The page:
The reason it was possible for Trump to roll back these rules was that they had been put in place at the end of the previous administration, which also means that many of them hadn’t yet taken effect.
Take the Disclosure of Payments by Resource Extraction Issuers, a rule that would require energy companies to report to the Federal Exchange Committee payments made to foreign governments. The AAF calculated its rollback would save $590.7 million annually, but those savings would only begin on Sept. 30, 2018, the rule’s required compliance date. The rollback of the Stream Protection Rule, calculated to save $81 million annually, would only start in 2020.
With compliance dates months or years in the future, businesses were unlikely to have sunk costs to comply with these rules according to Amit Narang, a regulatory policy advocate at Public Citizen, a left-leaning government watchdog group.
The calculation of costs also ignores the benefits of these rules and industry innovation that may reduce the cost of compliance.
In the Office of Management and Budget’s last annual report computing the costs and benefits of the federal regulations that were produced between 2005 and 2015, they found that benefits outweighed costs.
"In 2014 dollars, aggregate annual benefits are estimated to be between $269 and $872 billion and costs between $74 and $110 billion," the report said. "These ranges reflect uncertainty in the benefits and costs of each rule at the time that it was evaluated."
We then went on to look at the larger chunk of costs the AAF analyzed to come up with total annual savings from executive actions (not just Congressional Act Review measures). These potential savings were calculated using the costs estimated by the Federal Register at the time the legislation was put in place.
Taking these cost estimates as full savings assumes that the Trump administration will be able to fully annul rules that experts expect would take years to achieve.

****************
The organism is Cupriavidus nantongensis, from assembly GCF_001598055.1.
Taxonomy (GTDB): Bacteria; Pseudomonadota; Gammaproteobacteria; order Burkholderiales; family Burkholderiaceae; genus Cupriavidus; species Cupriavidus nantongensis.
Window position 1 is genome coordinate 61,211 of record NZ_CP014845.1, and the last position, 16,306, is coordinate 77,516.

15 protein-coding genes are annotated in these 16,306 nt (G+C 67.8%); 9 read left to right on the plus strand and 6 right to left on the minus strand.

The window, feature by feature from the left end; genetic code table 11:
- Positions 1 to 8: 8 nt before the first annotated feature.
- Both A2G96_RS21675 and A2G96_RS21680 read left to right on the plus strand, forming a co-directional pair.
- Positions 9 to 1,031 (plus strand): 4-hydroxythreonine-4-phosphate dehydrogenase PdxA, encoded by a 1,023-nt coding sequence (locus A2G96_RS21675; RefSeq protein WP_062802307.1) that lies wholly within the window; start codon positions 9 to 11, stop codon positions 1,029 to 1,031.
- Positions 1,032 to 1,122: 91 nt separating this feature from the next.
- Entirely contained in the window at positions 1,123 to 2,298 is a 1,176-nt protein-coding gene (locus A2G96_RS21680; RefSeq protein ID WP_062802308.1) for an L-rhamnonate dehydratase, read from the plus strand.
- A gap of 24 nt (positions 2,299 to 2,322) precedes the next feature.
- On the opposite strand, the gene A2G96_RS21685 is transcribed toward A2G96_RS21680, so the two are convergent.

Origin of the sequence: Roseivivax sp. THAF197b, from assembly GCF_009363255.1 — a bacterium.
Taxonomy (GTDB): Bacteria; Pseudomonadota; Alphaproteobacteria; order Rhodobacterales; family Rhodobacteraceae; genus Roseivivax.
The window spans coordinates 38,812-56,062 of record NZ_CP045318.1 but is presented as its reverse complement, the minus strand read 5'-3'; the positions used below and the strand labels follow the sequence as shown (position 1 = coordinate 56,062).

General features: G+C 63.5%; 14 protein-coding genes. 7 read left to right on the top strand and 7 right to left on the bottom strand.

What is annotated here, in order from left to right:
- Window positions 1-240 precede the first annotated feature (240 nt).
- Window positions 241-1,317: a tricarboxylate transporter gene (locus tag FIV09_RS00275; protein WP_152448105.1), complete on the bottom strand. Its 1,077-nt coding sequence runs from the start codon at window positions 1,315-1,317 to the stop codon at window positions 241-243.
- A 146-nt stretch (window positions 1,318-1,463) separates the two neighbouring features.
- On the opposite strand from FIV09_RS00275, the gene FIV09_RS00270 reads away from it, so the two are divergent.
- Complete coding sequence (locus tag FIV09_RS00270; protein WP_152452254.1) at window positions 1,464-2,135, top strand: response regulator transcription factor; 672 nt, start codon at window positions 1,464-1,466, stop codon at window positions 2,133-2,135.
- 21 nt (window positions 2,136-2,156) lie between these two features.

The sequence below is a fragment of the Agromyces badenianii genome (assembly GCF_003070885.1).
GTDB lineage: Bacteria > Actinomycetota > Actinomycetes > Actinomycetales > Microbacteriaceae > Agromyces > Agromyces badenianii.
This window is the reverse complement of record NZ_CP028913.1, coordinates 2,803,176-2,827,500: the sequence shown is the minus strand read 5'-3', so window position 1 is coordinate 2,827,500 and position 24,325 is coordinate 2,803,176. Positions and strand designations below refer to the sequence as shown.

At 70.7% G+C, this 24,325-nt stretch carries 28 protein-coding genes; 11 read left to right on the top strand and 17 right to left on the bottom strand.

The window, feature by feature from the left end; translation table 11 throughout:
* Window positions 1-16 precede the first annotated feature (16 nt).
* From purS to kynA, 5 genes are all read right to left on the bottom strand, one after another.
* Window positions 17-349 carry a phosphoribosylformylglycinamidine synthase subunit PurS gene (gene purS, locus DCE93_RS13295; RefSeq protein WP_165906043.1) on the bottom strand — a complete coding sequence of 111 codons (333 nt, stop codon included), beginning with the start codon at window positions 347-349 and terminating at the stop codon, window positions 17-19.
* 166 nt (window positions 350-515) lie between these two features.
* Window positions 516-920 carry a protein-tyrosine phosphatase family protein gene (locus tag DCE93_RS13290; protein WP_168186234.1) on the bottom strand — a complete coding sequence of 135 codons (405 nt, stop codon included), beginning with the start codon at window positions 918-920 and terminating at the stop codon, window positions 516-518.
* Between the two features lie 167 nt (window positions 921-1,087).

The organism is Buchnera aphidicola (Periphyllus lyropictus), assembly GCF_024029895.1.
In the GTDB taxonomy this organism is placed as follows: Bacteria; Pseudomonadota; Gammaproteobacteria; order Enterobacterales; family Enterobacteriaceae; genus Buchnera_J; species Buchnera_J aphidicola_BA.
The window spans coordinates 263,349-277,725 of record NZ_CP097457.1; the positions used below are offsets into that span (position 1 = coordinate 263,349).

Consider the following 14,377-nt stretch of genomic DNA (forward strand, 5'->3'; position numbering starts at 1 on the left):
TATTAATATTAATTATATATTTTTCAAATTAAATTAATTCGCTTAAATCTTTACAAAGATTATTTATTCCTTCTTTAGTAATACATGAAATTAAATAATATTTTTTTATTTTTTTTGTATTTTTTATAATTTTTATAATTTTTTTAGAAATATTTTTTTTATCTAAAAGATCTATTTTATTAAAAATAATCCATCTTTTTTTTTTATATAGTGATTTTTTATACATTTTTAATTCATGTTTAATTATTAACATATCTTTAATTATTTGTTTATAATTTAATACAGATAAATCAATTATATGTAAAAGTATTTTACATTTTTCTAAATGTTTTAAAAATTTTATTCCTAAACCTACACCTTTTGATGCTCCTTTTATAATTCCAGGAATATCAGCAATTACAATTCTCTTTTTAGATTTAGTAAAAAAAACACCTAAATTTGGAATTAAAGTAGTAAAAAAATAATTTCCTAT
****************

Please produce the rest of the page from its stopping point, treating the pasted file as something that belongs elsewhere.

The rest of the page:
For example, the executive action to dismantle the Clean Power Act would theoretically save $8.4 billion annually, but it will take a years-long rulemaking process to complete. The executive order to roll back the Gainful Employment Rule, estimated to save $433 million annually, will be delayed due to a court challenge.
The last chunk of the $21.8 billion estimate came from rule delays, which brings us back to our concern with saying the administration has saved the costs from future regulations cut by CRA measures. These costs weren’t straining families and businesses to begin with, because they were not yet in effect, and have simply been pushed further back.
The Office of Management and Budget’s latest calculation of the Trump administration’s annualized cost savings estimated these at $22 million, which is significantly lower than Pence’s $18 billion figure. We repeatedly reached out to the OMB for more details on their projections but did not hear back.
Pence said Trump "has signed more laws cutting through federal red tape than any President in American history and has already saved businesses and families up to $18 billion in red tape costs every year."
Whether Trump has signed more laws cutting red tape depends upon how you count legislation. Trump did sign a record number of laws rolling back regulations under the Congressional Review Act, but that’s not the only way to count deregulatory action.
Also, Pence is counting eggs before they hatch in using an $18 billion estimate of total savings. The deadlines for compliance for most of the measures he annulled had yet to go into effect, and the fate of many of the executive actions that would back past regulation remains unclear.
We rate this statement Half True.